The “corner,” then, is not merely a place of enclosure, a safe haven from the immensity of the physical and adult world, but it is a place which needs and nurtures the child, who, drowning in the immensity of the world—those “great and cool” rooms—feels adrift, placeless, unneeded, and powerless. As Ransome makes clear, one need not have lost one’s parents and been shipped halfway across the world or been evacuated from an air raid to experience the longing for control that Mary and the Pevensies do. Even the Walkers, who are only on their summer holidays, express an immediate need for space of their own and a feeling of autonomy. When we first meet them, they are camped out in a little clearing on a promontory overlooking the lake, a thick pine wood hiding them from view on all sides save that facing the lake. We learn that “on the very evening of their first coming [to the lake] … the children had found their way through the trees to the far end of the promontory … And it was then, when they first stood on the cliff and looked out over mile upon mile of water, that Titty had given the place its name” (Ransome, 17). The Walkers’ first action at the lake is to explore, name, conquer, and imaginatively rescale Darien. Even if their father had forbidden the expedition to the island, they had planned to camp on the mainland, away from the house. In this, the Walkers display the desire of all children to differentiate and distance themselves from their parents, to find a space of their own in which to define and develop themselves, combatting their natural experience of helplessness.
Nothing better exemplifies the Walkers’ urge to separate themselves from their parents (and all adults) than their invention of the designation “native.” When the Walker children first set up camp on Wild Cat Island, their mother (accompanied by the “powerful native” Mr. Jackson) is permitted to visit their camp, peek into their tents, and deliver the odds and ends that hadn’t fit in the Swallow. As the Swallows watch “the native” from Holly Howe row their mother over to the island the evening of their first day as true explorers, Titty verbalizes the change in their mother’s status. No longer is she “mother” or Queen Elizabeth—she “is a native too” and, accordingly, she must be spoken to in the “native” language, not the English of the explorers (Ransome, 60). Titty’s opening “allawallacallacacuklacaowlaculla” immediately signals to their mother her status as an outsider in the explorers’ camp—a role which she gamely inhabits, allowing her children their space by allowing them to keep their secret (Ransome, 61).♣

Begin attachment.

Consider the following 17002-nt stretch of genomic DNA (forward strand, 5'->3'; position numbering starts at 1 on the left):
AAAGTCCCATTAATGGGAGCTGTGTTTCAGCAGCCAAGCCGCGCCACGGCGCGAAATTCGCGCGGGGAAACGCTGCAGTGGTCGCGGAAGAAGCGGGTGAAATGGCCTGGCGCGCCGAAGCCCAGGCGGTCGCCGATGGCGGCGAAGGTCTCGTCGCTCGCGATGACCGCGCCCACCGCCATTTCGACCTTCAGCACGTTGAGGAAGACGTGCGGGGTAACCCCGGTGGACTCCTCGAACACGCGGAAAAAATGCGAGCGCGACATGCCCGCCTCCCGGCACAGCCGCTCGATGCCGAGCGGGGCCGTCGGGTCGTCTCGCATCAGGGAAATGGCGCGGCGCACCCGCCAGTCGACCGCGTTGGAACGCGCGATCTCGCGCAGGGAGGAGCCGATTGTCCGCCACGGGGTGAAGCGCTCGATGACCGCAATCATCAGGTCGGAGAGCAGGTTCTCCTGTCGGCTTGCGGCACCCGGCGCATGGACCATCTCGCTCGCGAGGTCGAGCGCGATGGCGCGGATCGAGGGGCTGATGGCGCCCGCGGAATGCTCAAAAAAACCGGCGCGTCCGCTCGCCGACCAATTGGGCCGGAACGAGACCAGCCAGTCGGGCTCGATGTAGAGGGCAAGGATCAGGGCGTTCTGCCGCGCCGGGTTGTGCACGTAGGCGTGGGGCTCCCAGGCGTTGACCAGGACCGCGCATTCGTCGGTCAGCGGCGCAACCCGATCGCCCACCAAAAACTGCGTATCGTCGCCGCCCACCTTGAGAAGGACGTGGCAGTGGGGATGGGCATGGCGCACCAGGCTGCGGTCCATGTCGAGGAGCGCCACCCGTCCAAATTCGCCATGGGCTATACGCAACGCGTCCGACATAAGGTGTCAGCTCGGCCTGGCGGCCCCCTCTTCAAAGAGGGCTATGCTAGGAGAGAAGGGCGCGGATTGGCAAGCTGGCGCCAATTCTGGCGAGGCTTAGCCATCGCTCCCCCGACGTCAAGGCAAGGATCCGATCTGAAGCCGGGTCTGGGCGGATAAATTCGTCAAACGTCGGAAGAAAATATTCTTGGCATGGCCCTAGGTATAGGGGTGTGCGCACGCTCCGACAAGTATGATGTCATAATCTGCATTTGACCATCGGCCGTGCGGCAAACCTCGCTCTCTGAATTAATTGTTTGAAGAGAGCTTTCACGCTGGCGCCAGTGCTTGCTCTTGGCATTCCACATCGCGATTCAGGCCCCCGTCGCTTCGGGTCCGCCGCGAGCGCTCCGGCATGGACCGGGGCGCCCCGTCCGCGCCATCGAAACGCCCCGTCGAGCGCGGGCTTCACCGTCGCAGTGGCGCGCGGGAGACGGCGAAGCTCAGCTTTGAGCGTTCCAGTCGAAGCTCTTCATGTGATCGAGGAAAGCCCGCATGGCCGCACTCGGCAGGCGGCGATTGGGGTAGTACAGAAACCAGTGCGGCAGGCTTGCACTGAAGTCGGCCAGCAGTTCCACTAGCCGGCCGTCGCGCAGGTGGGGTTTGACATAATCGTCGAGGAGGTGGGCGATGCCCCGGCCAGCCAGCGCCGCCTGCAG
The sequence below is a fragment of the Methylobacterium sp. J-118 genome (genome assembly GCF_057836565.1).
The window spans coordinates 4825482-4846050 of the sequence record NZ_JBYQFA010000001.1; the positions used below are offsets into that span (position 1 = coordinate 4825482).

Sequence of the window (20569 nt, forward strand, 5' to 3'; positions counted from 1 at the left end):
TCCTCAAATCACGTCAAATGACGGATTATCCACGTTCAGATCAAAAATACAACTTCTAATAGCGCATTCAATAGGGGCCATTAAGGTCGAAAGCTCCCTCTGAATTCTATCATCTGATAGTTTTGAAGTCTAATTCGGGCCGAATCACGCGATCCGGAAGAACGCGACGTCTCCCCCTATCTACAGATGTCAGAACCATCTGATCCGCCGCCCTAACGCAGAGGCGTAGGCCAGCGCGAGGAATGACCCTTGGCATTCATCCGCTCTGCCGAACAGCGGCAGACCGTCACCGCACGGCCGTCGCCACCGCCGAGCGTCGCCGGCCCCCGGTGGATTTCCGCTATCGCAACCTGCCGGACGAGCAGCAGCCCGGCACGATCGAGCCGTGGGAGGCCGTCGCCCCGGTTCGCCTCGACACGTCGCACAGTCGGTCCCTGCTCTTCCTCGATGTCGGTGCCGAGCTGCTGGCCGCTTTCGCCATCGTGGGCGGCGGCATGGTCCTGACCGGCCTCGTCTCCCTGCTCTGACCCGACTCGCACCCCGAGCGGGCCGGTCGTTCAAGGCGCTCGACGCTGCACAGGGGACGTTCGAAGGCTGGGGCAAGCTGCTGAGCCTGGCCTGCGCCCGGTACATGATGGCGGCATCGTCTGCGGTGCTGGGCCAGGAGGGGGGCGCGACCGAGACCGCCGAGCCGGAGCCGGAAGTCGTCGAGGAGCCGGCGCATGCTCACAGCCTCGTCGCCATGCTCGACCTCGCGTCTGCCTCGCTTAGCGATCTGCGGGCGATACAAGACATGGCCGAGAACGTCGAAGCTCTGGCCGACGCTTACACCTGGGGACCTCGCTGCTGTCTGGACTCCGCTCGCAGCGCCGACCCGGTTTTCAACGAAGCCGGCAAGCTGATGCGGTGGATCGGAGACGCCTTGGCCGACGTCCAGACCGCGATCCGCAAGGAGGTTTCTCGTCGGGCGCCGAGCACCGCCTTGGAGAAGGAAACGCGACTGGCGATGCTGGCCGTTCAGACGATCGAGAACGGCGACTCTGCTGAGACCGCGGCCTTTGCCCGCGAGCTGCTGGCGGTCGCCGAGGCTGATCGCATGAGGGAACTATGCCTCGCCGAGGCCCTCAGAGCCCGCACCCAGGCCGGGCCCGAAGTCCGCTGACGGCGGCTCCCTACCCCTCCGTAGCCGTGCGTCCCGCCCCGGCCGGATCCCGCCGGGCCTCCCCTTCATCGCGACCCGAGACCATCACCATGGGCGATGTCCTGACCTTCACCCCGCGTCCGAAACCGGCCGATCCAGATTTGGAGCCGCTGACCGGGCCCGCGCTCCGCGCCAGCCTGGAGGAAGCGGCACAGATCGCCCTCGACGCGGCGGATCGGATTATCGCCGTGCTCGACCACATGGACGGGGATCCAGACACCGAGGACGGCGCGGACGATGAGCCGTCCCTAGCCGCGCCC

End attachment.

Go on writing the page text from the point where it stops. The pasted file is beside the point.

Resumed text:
It is not, however, the explorers’ camp that is the immediate figure for the secrecy and privacy of the children’s new world, but the hidden harbor John discovers for Swallow. When the Swallows first sail to Wild Cat, they circle the island looking for a place to land and eventually settle on an open bit of beach near their eventual camp. John is unsatisfied by the place—not first because it is unsheltered from the wind, but because “everybody can see it from the mainland” (Ransome, 50). In search of something better, John happens upon a hidden harbor, enclosed between two steep outcroppings of rock and practically invisible from the water. Not only will Swallow be safe in this harbor, but “no one will find her”—secrecy which is made even more complete by the Amazons’ esoteric system of marks, which must be known to be recognized and understood to be used, fulfilling another of Downing’s criteria for secret spaces, that the “mechanism for entry . . . be complex” (Ransome, 55; Downing, 28). When their mother visits the first night, she is not allowed to know the location of Swallow because she is a native (“a nice native, of course” [Ransome, 61]). The harbor, which houses the vehicle of their freedom and autonomy, becomes the immediate symbol of their new, secret world—a world which adults may not have access to. The secret harbor is their Bachelardian corner, symbol for the larger metaphorical corner that is their Lake District world.
The Hidden Harbor, Arthur Ransome, 1930.
All of these spaces—Ransome’s Lake District, Burnett’s secret garden, Lewis’ Narnia, Stevenson’s dell—are real physical spaces which can be inhabited by the child and which exist—in the world of the story, at least—whether or not the child is present. In E. Nesbit’s The Magic City, the power of the child in the secret space and the secret space’s dependence upon the child become absolute, for the magic, miniature city which Philip and Lucy explore and deliver from the machinations of the Pretenderette (who bears an uncanny resemblance to the nurse who terrorizes Philip, recalling Klein’s inclusion of the “bad” adult in the child’s fantasy of omnipotence) could not exist had Philip not built it. In this, Nesbit’s magic city proves something of an apotheosis of the imaginative relation of the child’s budding self to his interaction with secret space, for in it inside and outside become one and the same as inner immensity manifests itself as physical miniature which is then transformed via the immense imagination into physical immensity and back again.